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Needs advice
on
ApolloApolloFirebaseFirebase
and
Socket.IOSocket.IO

We are starting to work on a web-based platform aiming to connect artists (clients) and professional freelancers (service providers). In-app, timeline-based, real-time communication between users (& storing it), file transfers, and push notifications are essential core features. We are considering using Node.js, ExpressJS, React, MongoDB stack with Socket.IO & Apollo, or maybe using Real-Time Database and functionalities of Firebase.

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Replies (3)
Timothy Malstead
Junior Full Stack Developer at Freelance | 7 upvotes 路 469K views
Recommends
on
FirebaseFirebase

I would recommend looking hard into Firebase for this project, especially if you do not have dedicated full-stack or backend members on your team.

The real time database, as you mentioned, is a great option, but I would also look into Firestore. Similar to RTDB, it adds more functions and some cool methods as well. Also, another great thing about Firebase is you have easy access to storage and dead simple auth as well.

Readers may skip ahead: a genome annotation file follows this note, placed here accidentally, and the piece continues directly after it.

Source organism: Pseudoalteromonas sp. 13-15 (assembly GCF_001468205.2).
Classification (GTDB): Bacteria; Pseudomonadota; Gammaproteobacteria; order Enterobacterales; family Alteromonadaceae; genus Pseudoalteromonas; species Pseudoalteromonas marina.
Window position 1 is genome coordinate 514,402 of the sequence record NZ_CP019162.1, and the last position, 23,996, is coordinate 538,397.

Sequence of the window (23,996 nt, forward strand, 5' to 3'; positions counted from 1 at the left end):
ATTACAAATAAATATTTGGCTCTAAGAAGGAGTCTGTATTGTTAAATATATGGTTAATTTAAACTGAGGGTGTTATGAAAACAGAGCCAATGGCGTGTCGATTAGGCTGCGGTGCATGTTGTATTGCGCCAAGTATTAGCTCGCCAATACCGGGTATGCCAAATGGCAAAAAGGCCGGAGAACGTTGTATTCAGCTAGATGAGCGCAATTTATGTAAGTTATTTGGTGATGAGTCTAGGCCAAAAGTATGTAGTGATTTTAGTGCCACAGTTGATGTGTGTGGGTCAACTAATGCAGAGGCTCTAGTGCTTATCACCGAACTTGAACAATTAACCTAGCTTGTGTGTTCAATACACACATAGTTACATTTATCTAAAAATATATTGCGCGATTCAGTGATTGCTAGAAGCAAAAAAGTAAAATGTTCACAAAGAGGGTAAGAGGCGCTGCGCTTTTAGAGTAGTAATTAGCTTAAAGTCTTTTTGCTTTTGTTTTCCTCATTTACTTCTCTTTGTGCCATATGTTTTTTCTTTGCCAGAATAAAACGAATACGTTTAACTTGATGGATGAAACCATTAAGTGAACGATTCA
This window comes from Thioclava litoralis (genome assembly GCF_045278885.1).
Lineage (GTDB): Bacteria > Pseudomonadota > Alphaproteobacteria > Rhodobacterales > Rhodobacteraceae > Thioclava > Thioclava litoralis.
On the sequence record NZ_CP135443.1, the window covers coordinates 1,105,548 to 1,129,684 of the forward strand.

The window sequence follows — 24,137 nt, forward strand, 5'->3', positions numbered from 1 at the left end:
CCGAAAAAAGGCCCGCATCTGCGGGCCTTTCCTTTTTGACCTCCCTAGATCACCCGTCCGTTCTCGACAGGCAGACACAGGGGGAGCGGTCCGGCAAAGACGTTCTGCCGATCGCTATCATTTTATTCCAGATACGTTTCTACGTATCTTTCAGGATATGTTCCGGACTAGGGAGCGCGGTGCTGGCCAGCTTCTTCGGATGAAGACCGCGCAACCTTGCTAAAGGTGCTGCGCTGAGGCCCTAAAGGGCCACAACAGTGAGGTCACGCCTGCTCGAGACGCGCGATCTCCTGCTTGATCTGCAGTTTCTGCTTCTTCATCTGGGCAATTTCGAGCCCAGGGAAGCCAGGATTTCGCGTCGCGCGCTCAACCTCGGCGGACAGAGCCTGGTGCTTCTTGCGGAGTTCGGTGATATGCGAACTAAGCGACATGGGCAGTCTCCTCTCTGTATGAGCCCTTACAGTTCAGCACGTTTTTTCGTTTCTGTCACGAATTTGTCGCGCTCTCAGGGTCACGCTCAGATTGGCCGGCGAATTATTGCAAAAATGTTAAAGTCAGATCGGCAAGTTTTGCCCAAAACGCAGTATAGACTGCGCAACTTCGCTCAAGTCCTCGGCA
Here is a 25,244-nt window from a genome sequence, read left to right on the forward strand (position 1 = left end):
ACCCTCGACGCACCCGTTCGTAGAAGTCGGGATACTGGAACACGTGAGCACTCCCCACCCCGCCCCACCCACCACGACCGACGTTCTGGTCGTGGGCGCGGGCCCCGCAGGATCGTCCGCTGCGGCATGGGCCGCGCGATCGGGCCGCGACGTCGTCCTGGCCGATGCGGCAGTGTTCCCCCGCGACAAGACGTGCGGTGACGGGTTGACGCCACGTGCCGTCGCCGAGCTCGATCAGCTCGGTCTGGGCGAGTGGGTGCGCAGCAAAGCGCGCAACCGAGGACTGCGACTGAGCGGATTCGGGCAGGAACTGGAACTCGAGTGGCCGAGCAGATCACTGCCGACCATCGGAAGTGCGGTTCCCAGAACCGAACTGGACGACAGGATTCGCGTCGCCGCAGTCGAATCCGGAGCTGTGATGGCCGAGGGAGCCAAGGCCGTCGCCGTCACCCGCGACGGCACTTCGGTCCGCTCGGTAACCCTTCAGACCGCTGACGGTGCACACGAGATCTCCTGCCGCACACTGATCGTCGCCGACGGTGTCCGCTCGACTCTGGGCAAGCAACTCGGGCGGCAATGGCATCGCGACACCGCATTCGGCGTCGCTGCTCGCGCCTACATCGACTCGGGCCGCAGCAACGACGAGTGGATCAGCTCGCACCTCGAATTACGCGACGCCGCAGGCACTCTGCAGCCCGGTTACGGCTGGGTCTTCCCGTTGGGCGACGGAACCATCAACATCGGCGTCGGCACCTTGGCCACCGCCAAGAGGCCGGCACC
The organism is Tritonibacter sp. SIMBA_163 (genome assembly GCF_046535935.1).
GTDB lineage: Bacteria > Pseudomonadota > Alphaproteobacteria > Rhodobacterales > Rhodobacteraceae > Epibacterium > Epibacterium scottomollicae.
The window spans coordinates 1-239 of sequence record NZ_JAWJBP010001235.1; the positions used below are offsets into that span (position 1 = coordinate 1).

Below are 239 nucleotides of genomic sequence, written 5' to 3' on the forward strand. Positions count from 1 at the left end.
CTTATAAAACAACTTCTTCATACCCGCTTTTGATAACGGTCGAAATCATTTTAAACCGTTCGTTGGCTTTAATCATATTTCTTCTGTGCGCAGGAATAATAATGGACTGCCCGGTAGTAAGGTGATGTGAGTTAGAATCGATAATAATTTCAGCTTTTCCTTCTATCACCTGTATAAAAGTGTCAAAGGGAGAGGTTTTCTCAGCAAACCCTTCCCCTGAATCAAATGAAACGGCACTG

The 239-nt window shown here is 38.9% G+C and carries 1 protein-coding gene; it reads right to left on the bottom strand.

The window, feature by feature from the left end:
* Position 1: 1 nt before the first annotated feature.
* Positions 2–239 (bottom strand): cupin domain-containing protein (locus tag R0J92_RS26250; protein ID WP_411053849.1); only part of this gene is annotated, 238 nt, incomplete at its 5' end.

Node.js Express MongoDB Socket.IO and Apollo are great technologies as well, and may be the better option if you do not wish to cede as much control to third parties in your application.

Overall, I say if you wish to focus more time developing your React application instead of other parts of your stack, Firebase is a great way to do that.

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Recommends
on
AblyAbly

Hello Noam 馃憢,

I suggest taking a look at Ably, it has all the realtime features you need and the platform is designed to guarantee critical functionality at scale.

Here is an in depth comparison between Ably and Firebase

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Recommends
on
8base8base

Hey Noam,

I would recommend you to take a look into 8base. It has features you've requested, also relation database and GraphQL API which will help you to develop rapidly.

Thanks, Ilya